The ruling CPP launched a coordinated campaign against its main rival’s “inciting” campaign slogan with a barrage of largely identical complaints after the CNRP refused to abandon the tagline despite the threat of a lawsuit.
Government mouthpiece Fresh News on Tuesday night started posting letters from CPP commune chiefs taking offense to the campaign slogan the CNRP adopted last week for the upcoming commune elections: “Change commune chiefs who serve the party and replace them with commune chiefs who serve the people.”
By on Wednesday afternoon, Fresh News and a pro-government newspaper had posted 19 of the complaints, all from CPP commune chiefs in Phnom Penh. They varied by only a few details.
The commune chiefs say the CNRP’s slogan is an insult to everyone who voted for them, amounted to “incitement” and threatened to spark “local disunity.”
Though the complaints loudly echo the language the CPP used in a statement of its own condemning the slogan on Monday night, party spokesman Sok Eysan on Wednesday denied organizing the letters.
“It was a decision made by each commune chief,” he said. “It is the same issue—that’s why the statements are the same.”
The complaints ask only that authorities “find justice” for the commune chiefs. In its Monday night statement, however, the CPP threatened to take the opposition party to court for incitement unless it changed the slogan.
“Incitement” has over the years proved to be the government’s favorite word when arresting its most fervent critics and handing them lengthy prison sentences in cases widely seen as politically motivated.
On Tuesday, Mr. Eysan accused the CNRP of breaking the Law on Commune Administrative Management because its slogan ran counter to the law’s provisions requiring elected commune officials to serve all their constituents regardless of party affiliation. The law spells out the role and remit of commune officials; it does not prohibit general comment on their performance.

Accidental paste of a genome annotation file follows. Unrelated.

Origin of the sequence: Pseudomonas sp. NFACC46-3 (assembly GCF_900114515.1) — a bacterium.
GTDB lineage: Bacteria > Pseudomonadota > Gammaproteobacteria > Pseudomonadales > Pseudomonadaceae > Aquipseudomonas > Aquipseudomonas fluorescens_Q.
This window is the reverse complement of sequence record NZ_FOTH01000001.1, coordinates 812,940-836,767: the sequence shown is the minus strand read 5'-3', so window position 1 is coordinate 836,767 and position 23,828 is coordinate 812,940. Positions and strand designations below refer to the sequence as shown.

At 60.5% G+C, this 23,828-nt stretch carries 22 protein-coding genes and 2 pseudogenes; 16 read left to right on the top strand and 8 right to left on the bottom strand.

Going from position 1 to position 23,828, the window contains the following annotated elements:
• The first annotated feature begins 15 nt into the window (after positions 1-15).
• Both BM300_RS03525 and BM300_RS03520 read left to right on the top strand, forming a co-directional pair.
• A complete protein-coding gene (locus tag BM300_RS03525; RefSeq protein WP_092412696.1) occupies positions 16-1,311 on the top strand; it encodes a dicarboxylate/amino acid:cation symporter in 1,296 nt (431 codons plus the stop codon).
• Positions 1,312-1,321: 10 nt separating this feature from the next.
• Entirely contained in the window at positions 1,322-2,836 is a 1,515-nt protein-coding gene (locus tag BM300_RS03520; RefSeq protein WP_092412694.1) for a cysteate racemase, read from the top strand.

But some see a greater threat coming from legal provisions that do not even exist yet—but which likely will very soon.
Last month, the CPP-dominated National Assembly and Senate—in sessions boycotted by outnumbered opposition lawmakers—approved controversial amendments to the Law on Political Parties giving the government and courts broad new powers to suspend and dissolve whole parties over vaguely worded offenses left wide open to interpretation.
The new list of outlawed party actions include “incitement that would lead to national disintegration.”
The amendments will take effect any day, as soon as they are signed by Senate President Say Chhum, a CPP stalwart serving as Cambodia’s acting head of state in the king’s absence.
Despite citing the commune administration law the day before, Mr. Eysan did not rule out the use of the pending amendments.
“We cannot say anything until the court takes action and as of now we have not yet filed a lawsuit. It will depend on the legal experts who are studying the case,” he said on Wednesday.
Prime Minister Hun Sen has said publicly that he wanted the party law changed specifically to target the CNRP, the CPP’s only real competition in the June 4 commune elections and in the national elections set for the middle of next year.
Sam Kuntheamy, who runs the Neutral and Impartial Committee for Free and Fair Elections in Cambodia, an NGO, said on Wednesday that the CPP could easily use the courts—which most Cambodians consider thoroughly corrupt—to sue the CNRP over its slogan with the amended party law, having already branded it incitement.
“For sure, yes, because the amendments will be in effect very soon,” he said. “They would use the new law to sue…so the CNRP will be in big danger.”
Mr. Kuntheamy said the recent complaints from CPP commune chiefs warning of “disunity” could also be used to bolster a legal case.
Despite the legal threats, the CNRP says it will keep using the slogan.
Just on Wednesday, it unfurled a banner bearing the tagline in big, bold letters at an event marking International Women’s Day in Phnom Penh.
Thuon Puth, who runs the CNRP’s working group for Preah Vihear province, stood by the slogan and said he had heard nothing from the CNRP’s national headquarters about not using it.
“We do not look down on anyone,” he said. “We only encourage commune chiefs to work for the people. There is nothing wrong with that.”
After leaving the celebration, CNRP Vice President Eng
Chhay Eang defended the party’s decision to stick with the slogan.
“It’s not something that the CPP, as a competing party that wants something, can just order—or command—to this party, that party. It’s wrong,” he said.
Only the National Election Committee can order the party to stop using the slogan, he said.
(Additional reporting by Ben Sokhean)